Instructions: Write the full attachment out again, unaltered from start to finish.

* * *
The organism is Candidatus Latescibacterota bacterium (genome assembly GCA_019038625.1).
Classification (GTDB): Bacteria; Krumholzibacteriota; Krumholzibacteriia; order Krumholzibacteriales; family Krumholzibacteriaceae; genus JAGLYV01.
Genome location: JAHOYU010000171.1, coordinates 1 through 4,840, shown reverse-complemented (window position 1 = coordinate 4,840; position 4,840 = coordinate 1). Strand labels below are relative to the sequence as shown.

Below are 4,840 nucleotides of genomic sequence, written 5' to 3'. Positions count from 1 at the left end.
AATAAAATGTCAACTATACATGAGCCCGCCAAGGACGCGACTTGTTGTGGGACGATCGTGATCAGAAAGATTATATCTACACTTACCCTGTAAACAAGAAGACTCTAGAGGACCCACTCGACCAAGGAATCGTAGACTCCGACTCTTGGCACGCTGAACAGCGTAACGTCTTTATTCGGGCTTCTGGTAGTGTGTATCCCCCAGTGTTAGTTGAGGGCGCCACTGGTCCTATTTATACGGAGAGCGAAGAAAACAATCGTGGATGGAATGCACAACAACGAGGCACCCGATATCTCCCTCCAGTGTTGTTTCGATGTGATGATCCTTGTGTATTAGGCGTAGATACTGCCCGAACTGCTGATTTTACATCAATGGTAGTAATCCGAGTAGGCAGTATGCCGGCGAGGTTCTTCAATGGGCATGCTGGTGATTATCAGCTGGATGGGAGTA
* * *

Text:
The organism is Candidatus Latescibacterota bacterium (genome assembly GCA_019038625.1).
Classification (GTDB): Bacteria; Krumholzibacteriota; Krumholzibacteriia; order Krumholzibacteriales; family Krumholzibacteriaceae; genus JAGLYV01.
Genome location: JAHOYU010000171.1, coordinates 1 through 4,840, shown reverse-complemented (window position 1 = coordinate 4,840; position 4,840 = coordinate 1). Strand labels below are relative to the sequence as shown.

Below are 4,840 nucleotides of genomic sequence, written 5' to 3'. Positions count from 1 at the left end.
AATAAAATGTCAACTATACATGAGCCCGCCAAGGACGCGACTTGTTGTGGGACGATCGTGATCAGAAAGATTATATCTACACTTACCCTGTAAACAAGAAGACTCTAGAGGACCCACTCGACCAAGGAATCGTAGACTCCGACTCTTGGCACGCTGAACAGCGTAACGTCTTTATTCGGGCTTCTGGTAGTGTGTATCCCCCAGTGTTAGTTGAGGGCGCCACTGGTCCTATTTATACGGAGAGCGAAGAAAACAATCGTGGATGGAATGCACAACAACGAGGCACCCGATATCTCCCTCCAGTGTTGTTTCGATGTGATGATCCTTGTGTATTAGGCGTAGATACTGCCCGAACTGCTGATTTTACATCAATGGTAGTAATCCGAGTAGGCAGTATGCCGGCGAGGTTCTTCAATGGGCATGCTGGTGATTATCAGCTGGATGGGAGTA